Time to change desktop images. The Hubble Space Telescope has produced a surprising panoramic image of the Triangulum Galaxy, one of the nearest galactic neighbors on the Earth.
The famous space observatory captured a revolutionary spiral of stars in 54 fields of vision, capturing data in a span of about 19,000 light years, according to Hubble researchers in a statement. (One year light is the distance light traveling in a year, about 6 billion miles or 10 billion kilometers).
The result is a huge image of the Triangulum, also called M33, which covers about 25 million visible stars. While the image is an art piece in itself, astronomers will use it to learn more about the neighborhood near the Milky Way, which is our own galaxy.
Triangulum is one of several galaxies close to the Earth, which is located in an area known as the Local Group. The group includes dozens of members, but it is dominated by the three great Andromeda galaxies (which Hubble also captured in high resolution by 2015), the Milky Way and the Triangle.
Triangulum star training is approximately 10 times more intense than that captured in the Hubble Andromeda photo, so astronomers claim that the new Triangulum image will discover some of the Mechanisms of this star training, according to the statement.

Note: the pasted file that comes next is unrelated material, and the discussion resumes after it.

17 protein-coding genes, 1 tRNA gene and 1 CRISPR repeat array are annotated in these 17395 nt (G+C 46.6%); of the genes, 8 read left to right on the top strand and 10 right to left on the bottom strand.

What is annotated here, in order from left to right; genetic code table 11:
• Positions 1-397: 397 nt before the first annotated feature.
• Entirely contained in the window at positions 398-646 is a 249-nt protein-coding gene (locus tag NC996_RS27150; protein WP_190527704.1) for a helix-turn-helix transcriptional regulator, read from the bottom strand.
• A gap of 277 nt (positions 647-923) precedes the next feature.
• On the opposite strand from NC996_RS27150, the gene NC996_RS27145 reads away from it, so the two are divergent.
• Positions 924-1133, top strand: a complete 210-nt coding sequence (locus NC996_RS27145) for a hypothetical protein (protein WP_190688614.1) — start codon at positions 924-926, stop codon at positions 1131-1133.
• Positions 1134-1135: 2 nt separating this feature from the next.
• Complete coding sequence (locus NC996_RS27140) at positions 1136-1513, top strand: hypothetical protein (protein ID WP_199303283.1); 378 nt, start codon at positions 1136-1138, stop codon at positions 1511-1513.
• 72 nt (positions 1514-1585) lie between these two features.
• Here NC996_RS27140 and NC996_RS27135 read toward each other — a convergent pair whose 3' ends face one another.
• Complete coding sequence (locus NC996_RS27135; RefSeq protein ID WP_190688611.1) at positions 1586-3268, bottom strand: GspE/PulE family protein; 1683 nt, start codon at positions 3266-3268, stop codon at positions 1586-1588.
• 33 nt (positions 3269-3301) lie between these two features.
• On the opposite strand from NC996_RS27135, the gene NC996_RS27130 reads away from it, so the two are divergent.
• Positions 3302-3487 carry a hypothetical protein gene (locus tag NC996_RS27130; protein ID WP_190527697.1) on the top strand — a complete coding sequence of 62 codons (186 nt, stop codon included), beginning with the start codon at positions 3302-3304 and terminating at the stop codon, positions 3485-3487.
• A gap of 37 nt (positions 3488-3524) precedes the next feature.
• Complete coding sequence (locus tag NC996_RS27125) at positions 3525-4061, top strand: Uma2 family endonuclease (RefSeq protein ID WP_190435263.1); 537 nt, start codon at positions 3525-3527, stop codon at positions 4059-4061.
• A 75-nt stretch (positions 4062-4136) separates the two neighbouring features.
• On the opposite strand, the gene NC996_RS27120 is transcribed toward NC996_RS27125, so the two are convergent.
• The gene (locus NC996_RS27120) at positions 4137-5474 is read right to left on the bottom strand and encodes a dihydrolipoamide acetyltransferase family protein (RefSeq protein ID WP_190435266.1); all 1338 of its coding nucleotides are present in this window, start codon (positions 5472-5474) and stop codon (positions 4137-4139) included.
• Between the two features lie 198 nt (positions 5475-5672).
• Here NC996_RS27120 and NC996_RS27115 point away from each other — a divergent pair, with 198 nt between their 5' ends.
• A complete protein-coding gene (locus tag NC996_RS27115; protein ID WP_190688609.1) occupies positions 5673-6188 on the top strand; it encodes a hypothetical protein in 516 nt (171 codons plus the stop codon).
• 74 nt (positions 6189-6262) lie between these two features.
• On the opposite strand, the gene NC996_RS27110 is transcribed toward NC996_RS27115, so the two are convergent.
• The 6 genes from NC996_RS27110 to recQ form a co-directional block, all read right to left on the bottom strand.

"Astronomers think that in the local group, Triangulum has been an introvert, isolated from frequent interactions with other galaxies, while keeping the producing stars occupied along the organized spiral arms. The discovery of the history of the Triangulum Galaxy will be a an important point of reference to understand how galaxies develop over time and the various paths that shape what we see today, "the researchers said in the statement.
Hubble is about 30 years of operations this year since its launch in 1990, and it stays in excellent health. NASA has said that operations should continue even beyond the launch of the upcoming space of James Webb Space Telescope, which is currently scheduled for release in 2021.
Follow us on Twitter @ Spacedotcom and on Facebook. Original article at Space.com.